Following his Oscar-winning turn as Stephen Hawking in James Marsh’s The Theory of Everything (2014), British actor Eddie Redmayne makes his bow on the Venice Lido in Tom Hooper’s The Danish Girl (2015), complete with another transformative portrayal – this time of a Danish painter who slowly realises his true identity as a woman. It’s the 1920s and Einar Wegener (Redmayne) is a moderately successful landscape painter who obsessively paints the same vista from his childhood time and again: a bog, a line of trees, the mountains beyond. His wife Gerda (Alicia Vikander) is a thoroughly modern type who paints portraits and smokes cigarettes in her cigarette holder.
Gerda is generally supportive of her husband but longs for her own breakthrough as well as a child. They live in their spacious artist’s garret and seem happily in love, lustily enjoying each other with healthy regularity. However, Einar hides a secret. He has a feeling for girl’s clothes, getting into a tizz at the feel of taffeta, and when he lends a leg in stockings so that Gerda can finish a portrait the game-playing becomes a bit more extreme and Einar accompanies Gerda to the Artist’s Ball cross-dressed as a visiting cousin, Lili. Here, there’s one of many awakenings as Einar manages to convince as a slightly gauche and croaky woman while also experiencing firsthand the male gaze.
Gerda initially finds in the play-acting an outlet for her own artistry, using Lili as a model and garnering the long sought-after break, but it soon becomes evident that Einar (or Lili) isn’t playing at all. He attracts the attention of a young gay artist called Henrik (fellow Brit Ben Whishaw) and a relationship ensues, but Einar resists his impulses and seeks medical attention as stomach complaints and nasal bleeding suggest that he’s having a kind of sympathetic menstrual cycle. The unenlightened medical theories of the time are put through the wringer. In the end, Gerda takes the decision to use her new found fame and prosperity to take Einar to Paris where they’ll both be left unmolested.
Adapted by Lucinda Coxon from the bestseller by David Ebershoff, there’s a valid film to be made here about a heroic figure of the transgender movement. However, Hooper continues to burnish his prestige cinema credentials following the successes of The King’s Speech (2010) and Les Misérables (2013), shooting a film that is overwhelmed by its own visual wealth. Costume and make-up Oscar nominations could be posted immediately as the film foregrounds these elements as part of its narrative. Danny Cohen’s cinematography aspires to a painterly beauty but there are moments when the sumptuousness becomes intrusive – the tactile fetishism a little dull. Vikander is initially annoying in an over-fussy performance, a bit like a young Emma Thompson, but later on her humour becomes a necessary antidote to the high melodrama that drowns the stage with tears. Redmayne, by contrast, seems lost in the role and not only due to his initial gender confusion. Just as feminists occasionally rail against transvestites for reproducing a misogynistic performance of womanhood, so Redmayne bats his eyelids and flashes a nervous smile, looking for all the world like Jessica Chastain with a very narrow emotional range.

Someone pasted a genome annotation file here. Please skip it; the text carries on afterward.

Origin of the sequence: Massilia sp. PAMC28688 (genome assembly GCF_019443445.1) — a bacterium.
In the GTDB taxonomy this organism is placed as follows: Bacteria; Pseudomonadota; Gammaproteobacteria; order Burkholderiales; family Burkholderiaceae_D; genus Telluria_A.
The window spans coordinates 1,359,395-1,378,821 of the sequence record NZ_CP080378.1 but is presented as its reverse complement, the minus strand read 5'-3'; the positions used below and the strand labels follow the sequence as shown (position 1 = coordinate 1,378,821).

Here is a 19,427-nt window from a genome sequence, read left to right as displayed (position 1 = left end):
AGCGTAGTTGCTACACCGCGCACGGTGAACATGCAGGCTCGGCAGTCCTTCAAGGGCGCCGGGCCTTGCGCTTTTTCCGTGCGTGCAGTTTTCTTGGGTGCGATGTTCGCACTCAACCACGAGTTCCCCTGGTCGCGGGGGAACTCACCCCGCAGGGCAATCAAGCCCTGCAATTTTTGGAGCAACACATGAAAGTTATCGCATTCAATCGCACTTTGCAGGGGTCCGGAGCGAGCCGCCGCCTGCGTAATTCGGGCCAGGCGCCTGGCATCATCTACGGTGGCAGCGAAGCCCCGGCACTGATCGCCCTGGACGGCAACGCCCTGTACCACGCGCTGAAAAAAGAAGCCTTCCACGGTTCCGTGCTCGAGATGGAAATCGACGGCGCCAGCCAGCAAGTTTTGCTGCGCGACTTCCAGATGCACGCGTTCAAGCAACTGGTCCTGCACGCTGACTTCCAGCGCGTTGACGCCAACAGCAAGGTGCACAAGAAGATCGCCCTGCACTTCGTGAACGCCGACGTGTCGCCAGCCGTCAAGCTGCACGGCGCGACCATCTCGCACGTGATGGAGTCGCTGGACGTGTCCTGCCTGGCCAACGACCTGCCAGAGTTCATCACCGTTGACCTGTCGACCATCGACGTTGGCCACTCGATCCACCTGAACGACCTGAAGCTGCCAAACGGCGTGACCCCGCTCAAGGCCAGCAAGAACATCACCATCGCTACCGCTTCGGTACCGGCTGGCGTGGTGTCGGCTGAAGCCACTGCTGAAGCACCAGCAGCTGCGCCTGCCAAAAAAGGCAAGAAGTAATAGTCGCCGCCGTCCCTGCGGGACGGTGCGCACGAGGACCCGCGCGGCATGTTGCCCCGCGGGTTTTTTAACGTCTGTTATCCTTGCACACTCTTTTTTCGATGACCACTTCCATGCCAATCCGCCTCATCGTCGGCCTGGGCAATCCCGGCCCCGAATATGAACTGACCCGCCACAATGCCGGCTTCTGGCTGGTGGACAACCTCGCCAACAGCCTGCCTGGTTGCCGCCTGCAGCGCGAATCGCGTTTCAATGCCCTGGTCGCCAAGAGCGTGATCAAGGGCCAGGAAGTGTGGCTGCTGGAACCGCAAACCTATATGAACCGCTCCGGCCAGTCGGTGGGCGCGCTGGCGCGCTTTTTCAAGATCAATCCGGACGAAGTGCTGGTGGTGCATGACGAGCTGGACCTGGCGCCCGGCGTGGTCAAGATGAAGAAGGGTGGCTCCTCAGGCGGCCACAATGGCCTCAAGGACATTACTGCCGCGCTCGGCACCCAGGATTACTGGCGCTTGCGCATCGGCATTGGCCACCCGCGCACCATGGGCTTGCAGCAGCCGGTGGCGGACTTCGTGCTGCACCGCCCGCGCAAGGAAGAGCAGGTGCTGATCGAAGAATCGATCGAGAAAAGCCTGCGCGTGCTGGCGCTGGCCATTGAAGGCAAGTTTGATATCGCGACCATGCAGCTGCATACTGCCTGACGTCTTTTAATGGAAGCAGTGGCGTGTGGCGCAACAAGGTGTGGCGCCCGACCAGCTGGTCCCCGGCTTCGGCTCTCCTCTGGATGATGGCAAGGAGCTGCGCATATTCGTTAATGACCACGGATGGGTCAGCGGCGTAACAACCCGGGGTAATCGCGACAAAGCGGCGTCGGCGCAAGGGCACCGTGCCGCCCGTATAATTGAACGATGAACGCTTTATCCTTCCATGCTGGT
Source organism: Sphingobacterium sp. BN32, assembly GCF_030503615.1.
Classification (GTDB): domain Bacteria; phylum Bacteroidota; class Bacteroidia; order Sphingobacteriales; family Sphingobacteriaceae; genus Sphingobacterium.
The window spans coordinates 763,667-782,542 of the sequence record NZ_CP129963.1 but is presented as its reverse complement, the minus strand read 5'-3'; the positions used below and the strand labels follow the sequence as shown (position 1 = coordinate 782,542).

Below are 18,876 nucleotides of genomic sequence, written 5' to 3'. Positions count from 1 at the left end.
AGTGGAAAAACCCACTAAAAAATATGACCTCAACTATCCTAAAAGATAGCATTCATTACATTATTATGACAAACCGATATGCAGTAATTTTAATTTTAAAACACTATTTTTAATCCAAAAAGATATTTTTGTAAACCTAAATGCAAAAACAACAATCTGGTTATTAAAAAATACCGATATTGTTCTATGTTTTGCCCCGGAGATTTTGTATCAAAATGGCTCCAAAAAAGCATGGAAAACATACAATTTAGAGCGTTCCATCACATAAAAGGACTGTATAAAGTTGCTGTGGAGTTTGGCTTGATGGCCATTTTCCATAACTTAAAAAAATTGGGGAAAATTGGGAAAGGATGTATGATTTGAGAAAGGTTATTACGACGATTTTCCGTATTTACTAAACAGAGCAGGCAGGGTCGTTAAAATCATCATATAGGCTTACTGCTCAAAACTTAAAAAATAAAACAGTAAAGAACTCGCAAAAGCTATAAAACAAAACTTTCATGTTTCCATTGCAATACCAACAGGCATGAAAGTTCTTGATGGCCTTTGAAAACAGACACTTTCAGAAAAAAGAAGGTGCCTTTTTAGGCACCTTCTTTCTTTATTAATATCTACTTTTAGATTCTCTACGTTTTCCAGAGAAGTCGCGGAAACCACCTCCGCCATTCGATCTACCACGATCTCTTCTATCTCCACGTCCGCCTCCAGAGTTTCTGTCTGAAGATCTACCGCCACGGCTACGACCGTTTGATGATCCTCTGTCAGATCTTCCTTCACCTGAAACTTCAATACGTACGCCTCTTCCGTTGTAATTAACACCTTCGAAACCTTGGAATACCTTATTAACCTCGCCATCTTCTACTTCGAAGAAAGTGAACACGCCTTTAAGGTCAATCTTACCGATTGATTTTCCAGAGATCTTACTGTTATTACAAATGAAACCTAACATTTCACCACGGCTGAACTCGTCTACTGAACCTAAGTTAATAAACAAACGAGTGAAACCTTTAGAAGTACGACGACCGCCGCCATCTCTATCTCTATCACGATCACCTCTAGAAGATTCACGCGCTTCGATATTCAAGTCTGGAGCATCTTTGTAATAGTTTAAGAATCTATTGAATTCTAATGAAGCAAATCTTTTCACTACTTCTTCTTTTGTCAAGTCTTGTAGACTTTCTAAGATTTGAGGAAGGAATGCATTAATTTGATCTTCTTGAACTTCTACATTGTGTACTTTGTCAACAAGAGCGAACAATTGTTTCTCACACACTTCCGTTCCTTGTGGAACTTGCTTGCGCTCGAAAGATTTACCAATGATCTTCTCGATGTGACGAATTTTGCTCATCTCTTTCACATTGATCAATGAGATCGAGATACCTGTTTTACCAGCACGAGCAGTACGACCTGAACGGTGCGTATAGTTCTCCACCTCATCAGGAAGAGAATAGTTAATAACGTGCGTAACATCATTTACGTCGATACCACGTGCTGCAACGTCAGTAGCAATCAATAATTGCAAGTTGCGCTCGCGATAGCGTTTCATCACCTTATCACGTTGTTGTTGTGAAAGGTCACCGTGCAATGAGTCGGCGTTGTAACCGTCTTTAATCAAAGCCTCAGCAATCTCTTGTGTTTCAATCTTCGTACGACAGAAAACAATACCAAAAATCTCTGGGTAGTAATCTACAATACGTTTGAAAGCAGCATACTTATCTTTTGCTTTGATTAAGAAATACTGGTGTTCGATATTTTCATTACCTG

This sexism is extended to Gerda’s ostensibly modern woman whose only role in life seems to be to complete her husband’s desire and whose art is a flop until he steps in as Lili. In Paris, Einar / Lili is reunited with her old childhood friend Hans (Matthias Schoenaerts) who along with Gerda, supports her in her decision to undergo pioneering and highly dangerous gender realignment surgery. From this stage on, the tears flow endlessly. Alexandre Desplat’s trademark galloping piano (can we please have one British film without a trilling piano in the score?) rises to crescendo after crescendo but the effect is so manipulative as to become counterproductive. The Danish Girl is as handsome yet disappointingly flat as a painting on a chocolate box. It should certainly be applauded for bringing to light an unsung hero of the transgenderism, but in its unremitting tastefulness and sentimentality – even a beating has beautiful setting and a lovely bit of blood – it ultimately left this reviewer as cold as a dip in a Danish bog.
The 72nd Venice Film Festival takes place from 2-12 September 2015. For more coverage, follow this link.